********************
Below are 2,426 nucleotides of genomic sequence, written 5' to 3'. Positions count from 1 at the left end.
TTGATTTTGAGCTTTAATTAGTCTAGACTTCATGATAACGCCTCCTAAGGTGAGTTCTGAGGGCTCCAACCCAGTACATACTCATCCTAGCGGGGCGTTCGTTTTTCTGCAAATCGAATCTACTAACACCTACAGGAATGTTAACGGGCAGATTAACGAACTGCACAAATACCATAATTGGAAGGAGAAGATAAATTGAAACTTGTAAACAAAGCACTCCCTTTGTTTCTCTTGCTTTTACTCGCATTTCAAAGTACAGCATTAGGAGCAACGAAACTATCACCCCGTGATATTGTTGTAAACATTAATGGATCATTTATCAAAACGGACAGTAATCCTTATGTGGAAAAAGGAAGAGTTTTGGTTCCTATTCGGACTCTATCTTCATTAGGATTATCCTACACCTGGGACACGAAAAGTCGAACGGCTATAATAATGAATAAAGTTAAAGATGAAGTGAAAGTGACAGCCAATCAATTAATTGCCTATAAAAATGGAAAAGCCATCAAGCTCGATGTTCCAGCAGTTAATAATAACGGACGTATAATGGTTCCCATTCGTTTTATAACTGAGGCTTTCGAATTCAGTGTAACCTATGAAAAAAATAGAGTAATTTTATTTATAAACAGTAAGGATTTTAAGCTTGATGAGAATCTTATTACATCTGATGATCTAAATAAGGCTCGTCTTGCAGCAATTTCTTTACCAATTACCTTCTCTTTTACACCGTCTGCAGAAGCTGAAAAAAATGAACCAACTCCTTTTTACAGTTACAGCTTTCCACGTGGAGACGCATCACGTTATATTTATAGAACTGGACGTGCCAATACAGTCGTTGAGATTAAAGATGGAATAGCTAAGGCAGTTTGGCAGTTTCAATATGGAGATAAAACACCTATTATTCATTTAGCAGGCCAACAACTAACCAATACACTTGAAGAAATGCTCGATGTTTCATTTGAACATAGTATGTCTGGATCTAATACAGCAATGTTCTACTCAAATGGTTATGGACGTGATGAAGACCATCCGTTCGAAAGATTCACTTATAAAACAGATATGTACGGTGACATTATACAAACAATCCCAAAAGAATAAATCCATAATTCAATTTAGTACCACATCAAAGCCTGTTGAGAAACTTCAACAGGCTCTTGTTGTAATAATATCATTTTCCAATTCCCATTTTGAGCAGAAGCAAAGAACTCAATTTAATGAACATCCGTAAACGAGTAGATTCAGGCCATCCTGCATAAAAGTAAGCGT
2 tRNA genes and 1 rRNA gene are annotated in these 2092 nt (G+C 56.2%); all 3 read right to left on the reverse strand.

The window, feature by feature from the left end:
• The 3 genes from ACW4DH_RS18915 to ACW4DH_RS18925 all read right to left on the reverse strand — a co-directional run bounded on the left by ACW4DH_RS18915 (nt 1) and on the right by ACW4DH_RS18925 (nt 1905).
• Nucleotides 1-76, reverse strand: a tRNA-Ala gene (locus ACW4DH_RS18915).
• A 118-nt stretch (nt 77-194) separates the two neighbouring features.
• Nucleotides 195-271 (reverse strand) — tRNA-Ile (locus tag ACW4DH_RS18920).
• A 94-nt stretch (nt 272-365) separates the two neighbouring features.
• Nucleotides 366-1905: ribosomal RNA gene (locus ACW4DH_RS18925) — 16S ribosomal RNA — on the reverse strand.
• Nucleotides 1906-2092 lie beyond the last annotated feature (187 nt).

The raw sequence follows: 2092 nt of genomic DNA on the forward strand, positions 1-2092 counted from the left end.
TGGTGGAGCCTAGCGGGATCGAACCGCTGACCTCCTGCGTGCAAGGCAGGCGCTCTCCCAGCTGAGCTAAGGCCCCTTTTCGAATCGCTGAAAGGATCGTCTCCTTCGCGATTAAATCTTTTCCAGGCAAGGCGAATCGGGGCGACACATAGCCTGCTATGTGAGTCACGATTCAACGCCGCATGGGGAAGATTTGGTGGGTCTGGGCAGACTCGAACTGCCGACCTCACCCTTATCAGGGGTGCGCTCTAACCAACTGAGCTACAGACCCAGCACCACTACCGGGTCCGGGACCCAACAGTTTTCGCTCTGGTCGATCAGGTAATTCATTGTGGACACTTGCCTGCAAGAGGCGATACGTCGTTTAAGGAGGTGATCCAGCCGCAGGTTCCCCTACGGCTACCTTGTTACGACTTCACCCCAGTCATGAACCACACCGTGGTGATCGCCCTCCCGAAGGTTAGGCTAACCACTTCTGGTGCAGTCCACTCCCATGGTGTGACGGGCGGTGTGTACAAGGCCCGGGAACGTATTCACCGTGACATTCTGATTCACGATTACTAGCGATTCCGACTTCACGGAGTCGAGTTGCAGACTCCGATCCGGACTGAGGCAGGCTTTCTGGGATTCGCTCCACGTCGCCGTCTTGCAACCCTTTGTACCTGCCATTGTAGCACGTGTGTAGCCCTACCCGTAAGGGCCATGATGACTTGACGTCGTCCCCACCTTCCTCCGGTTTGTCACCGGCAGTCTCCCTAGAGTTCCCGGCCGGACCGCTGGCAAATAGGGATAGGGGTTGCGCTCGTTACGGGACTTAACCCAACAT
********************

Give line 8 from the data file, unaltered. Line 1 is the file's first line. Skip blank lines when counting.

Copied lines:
• Nucleotides 195-271 (reverse strand) — tRNA-Ile (locus tag ACW4DH_RS18920).